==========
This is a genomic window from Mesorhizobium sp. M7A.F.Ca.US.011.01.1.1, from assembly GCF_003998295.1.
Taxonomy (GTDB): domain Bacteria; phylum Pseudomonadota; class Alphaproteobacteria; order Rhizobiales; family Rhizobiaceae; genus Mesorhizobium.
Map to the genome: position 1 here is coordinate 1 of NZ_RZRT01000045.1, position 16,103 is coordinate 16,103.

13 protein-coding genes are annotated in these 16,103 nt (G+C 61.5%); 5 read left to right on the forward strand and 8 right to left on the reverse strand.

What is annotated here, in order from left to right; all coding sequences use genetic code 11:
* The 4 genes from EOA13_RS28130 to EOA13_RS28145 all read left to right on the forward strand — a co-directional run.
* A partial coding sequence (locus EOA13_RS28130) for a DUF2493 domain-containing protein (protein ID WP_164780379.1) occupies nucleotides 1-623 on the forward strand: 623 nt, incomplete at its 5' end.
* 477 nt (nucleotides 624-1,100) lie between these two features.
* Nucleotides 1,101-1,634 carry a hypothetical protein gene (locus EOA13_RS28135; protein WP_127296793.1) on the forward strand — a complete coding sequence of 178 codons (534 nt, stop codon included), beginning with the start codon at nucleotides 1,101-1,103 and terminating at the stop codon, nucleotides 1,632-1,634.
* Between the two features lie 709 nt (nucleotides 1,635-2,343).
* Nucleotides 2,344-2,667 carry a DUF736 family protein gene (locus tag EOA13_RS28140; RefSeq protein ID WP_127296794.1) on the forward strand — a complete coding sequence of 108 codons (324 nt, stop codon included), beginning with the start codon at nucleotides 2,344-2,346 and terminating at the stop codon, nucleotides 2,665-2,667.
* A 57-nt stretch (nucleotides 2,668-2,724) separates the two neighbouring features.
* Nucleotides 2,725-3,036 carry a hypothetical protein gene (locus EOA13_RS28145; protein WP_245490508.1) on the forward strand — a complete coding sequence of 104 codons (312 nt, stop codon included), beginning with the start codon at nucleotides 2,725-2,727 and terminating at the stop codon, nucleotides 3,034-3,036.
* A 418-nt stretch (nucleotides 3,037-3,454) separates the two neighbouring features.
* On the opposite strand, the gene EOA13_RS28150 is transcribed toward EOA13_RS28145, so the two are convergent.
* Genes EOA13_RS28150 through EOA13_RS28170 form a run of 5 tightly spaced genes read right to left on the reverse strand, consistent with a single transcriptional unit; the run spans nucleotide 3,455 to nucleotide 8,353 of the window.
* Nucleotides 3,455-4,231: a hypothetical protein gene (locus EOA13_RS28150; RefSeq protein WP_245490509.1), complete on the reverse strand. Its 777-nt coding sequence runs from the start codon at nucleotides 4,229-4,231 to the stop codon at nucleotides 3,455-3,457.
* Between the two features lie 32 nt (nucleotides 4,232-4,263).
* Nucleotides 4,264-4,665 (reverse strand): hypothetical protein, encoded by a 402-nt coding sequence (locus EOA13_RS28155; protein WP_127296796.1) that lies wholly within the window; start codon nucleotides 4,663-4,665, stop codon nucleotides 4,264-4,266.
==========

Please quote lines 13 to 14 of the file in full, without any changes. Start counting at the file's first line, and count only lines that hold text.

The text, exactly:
* Nucleotides 2,725-3,036 carry a hypothetical protein gene (locus EOA13_RS28145; protein WP_245490508.1) on the forward strand — a complete coding sequence of 104 codons (312 nt, stop codon included), beginning with the start codon at nucleotides 2,725-2,727 and terminating at the stop codon, nucleotides 3,034-3,036.
* A 418-nt stretch (nucleotides 3,037-3,454) separates the two neighbouring features.